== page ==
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Ticks and hunting season underway?


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13 minutes ago, tut said:

I pulled one of of Sophie this morning and she has a Seresto on that's only about 2 months old.  Pa is covered with them little buggers. 

Was it attached? Surprised if so. Our Serstos are 8 months old and nothing attached. We find a few crawling on the dogs after a hike in woods but pick off and kill/discard.

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Ticks are part of the outdoors now. They are out in droves in mid Maine. Ridiculous amount, really. I pick them off when felt or seen. I dont use any spray or preventative.. They do not alter my outdo

If ticks are prevalent in an area I wont even hunt there.....they are spreading every year but being in my mid 60s I should kick off before all my favorite spots are taken over by the little bastards.

2 weeks ago I counted 43 on my clothes on short Saturday hunt granted I had not treated the clothes I was wearing.  Last weekend wearing treated clothes one of the real small deer ticks got through on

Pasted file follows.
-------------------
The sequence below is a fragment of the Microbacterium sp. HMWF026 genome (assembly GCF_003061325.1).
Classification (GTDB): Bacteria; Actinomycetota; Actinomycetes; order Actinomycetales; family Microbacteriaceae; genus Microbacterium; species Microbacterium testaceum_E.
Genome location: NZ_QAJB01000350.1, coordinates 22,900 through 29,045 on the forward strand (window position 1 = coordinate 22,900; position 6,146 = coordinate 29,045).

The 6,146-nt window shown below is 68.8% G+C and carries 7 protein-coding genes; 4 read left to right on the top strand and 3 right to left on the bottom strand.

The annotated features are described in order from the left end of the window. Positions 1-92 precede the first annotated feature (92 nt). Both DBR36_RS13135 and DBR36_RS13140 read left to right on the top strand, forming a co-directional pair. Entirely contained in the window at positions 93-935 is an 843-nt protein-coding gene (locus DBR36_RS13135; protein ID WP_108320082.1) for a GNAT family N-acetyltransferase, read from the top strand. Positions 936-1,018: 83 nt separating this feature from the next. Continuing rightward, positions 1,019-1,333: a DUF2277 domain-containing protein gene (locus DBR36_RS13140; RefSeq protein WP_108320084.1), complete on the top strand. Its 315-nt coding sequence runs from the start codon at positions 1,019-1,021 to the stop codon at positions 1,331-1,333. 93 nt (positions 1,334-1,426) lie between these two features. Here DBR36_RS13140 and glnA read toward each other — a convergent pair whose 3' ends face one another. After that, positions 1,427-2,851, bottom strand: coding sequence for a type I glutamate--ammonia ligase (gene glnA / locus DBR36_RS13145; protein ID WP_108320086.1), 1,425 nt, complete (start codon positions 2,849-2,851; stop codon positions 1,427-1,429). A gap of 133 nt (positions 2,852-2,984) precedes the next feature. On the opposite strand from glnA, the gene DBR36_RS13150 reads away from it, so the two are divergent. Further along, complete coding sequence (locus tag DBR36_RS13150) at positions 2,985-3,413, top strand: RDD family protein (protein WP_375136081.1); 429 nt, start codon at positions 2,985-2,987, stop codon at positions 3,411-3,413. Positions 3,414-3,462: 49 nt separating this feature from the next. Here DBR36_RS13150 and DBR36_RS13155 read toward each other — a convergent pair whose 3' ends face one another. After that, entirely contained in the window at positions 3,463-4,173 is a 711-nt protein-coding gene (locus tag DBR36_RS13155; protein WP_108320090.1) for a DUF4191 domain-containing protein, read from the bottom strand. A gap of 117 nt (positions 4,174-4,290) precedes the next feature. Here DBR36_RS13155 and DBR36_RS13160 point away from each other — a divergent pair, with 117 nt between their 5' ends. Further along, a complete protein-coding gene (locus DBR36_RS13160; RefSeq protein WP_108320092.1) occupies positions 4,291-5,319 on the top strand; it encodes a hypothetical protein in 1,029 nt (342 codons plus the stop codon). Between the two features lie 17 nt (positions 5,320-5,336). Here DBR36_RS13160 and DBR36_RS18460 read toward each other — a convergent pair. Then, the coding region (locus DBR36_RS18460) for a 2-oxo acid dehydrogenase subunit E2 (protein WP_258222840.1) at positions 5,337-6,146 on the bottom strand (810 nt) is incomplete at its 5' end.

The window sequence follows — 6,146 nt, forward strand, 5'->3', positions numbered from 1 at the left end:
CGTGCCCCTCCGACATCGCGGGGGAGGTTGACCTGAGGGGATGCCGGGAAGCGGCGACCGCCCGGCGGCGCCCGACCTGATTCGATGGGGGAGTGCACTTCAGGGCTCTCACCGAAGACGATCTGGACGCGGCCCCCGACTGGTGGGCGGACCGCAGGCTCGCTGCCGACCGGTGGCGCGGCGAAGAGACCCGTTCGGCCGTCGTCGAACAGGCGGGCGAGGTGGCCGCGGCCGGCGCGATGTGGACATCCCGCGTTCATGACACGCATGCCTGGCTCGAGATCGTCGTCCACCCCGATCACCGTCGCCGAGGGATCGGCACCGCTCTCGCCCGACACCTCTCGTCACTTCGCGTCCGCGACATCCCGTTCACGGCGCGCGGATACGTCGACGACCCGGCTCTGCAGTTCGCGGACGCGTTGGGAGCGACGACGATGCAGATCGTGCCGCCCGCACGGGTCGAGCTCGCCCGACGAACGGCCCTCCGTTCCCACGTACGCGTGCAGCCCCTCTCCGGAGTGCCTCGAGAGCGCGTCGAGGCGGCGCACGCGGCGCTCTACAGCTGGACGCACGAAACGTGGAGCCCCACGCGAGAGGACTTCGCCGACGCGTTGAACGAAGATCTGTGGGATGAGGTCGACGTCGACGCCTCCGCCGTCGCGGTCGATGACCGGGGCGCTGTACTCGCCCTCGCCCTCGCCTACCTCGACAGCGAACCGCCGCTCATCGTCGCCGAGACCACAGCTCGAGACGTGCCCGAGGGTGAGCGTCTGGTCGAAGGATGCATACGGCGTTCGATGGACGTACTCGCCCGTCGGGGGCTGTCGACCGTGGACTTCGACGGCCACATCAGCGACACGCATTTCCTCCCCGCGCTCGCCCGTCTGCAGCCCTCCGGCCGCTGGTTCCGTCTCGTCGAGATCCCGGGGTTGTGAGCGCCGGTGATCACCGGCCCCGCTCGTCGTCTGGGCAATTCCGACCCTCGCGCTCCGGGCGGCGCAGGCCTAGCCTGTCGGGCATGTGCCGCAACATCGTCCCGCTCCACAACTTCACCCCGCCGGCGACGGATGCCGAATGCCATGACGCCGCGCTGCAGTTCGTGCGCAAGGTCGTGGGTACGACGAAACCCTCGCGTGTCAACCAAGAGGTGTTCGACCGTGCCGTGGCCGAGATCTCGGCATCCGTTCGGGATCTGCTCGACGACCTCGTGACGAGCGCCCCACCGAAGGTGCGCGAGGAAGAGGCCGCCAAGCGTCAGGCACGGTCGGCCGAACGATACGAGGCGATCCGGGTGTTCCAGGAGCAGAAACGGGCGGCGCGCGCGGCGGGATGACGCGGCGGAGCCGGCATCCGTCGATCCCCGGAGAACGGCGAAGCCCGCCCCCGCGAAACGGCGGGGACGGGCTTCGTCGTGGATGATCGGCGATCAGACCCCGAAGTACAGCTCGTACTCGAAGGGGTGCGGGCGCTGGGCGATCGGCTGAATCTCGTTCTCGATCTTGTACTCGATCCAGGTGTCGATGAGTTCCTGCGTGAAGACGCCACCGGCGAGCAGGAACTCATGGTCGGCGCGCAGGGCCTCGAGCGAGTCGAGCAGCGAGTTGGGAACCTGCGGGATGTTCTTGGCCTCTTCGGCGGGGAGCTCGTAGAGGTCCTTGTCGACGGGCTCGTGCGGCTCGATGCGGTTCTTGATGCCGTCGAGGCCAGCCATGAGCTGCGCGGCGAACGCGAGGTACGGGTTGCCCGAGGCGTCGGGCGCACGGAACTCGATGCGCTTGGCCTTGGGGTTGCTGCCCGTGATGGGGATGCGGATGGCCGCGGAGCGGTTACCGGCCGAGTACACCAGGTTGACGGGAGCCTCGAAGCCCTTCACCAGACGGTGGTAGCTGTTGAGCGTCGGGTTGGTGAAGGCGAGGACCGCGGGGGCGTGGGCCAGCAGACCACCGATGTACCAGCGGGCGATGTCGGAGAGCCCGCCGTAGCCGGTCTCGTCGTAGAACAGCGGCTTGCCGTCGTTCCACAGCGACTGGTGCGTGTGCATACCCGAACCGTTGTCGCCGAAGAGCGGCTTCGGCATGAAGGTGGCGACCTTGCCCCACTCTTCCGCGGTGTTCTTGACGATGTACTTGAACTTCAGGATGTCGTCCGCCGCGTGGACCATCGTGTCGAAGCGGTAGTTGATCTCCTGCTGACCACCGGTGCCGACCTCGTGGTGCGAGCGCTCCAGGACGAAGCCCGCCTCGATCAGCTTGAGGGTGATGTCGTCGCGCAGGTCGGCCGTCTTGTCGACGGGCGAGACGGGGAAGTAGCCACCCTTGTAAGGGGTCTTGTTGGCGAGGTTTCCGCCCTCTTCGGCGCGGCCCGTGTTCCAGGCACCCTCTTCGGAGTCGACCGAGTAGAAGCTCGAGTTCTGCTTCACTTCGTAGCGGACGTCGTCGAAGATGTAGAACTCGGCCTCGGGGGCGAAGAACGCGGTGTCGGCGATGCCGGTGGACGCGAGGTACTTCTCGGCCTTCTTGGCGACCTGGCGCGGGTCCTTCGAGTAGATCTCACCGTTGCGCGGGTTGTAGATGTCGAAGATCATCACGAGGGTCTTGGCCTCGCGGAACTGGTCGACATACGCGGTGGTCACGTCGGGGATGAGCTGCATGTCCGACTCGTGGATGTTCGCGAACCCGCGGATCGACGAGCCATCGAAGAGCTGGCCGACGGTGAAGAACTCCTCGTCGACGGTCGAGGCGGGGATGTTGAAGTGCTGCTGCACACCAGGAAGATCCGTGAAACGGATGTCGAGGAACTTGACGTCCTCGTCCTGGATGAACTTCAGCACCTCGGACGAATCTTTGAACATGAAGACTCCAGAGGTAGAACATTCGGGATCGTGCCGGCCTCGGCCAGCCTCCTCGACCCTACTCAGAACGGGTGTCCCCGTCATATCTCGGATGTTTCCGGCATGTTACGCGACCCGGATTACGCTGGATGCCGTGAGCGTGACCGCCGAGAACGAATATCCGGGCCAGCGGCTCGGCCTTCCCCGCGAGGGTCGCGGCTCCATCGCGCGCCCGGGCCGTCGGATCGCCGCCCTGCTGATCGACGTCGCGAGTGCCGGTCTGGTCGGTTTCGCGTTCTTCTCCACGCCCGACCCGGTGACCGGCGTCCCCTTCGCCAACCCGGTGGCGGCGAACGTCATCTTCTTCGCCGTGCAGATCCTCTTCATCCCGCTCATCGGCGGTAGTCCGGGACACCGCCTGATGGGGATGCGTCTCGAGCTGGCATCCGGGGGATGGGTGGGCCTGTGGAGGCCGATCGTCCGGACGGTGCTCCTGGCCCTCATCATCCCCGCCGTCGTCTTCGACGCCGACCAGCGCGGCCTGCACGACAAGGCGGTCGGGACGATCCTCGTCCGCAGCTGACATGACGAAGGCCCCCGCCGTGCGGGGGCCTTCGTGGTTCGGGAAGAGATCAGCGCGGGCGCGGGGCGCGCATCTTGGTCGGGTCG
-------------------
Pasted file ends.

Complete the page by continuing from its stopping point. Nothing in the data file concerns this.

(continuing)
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54 minutes ago, Brad Eden said:

Was it attached? Surprised if so. Our Serstos are 8 months old and nothing attached. We find a few crawling on the dogs after a hike in woods but pick off and kill/discard.

 

Was indeed attached behind the ear, but probably had only been there for less then 12 hours.  Surprised me.  I cinched up the Seresto a bit tighter as I may have had it on her not tight enough.

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2 hours ago, Randy S said:

Had Lymes once 15 yrs. ago. Developed Bullseye rash or I wouldn't have thought to read up on Lymes. Lymes.net was a really scary eye opener back then. 

 

On a short trip to MN this past Oct. I had ordered Sorresto collars but they didn't arrive in time.  I sprayed my dogs with DEET but it didn't help at all. There had to be between 75 and 100 on each dog. I swear half of them migrated from the dogs onto me overnight. I could "feel" ticks crawling on me for weeks after that. Ticks will make a guy with a choice become a sharp tail grouse hunter in a hurry.

 

 

 

 

 

I would rather hunt sharptail anyway. 😁

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Merlot, the Cocker, has worn a Soresto his entire three yeas. This year he tested Lymes positive, so one got thru. Collars were changed at the recommended intervals. I never found one attached, but obviously I missed one and that is all it sometimes takes. Will now change them a month or two earlier after hunting season. Perhaps the rubbing, mud, etc inactivates them quicker than 8 months. 

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9 minutes ago, Harry said: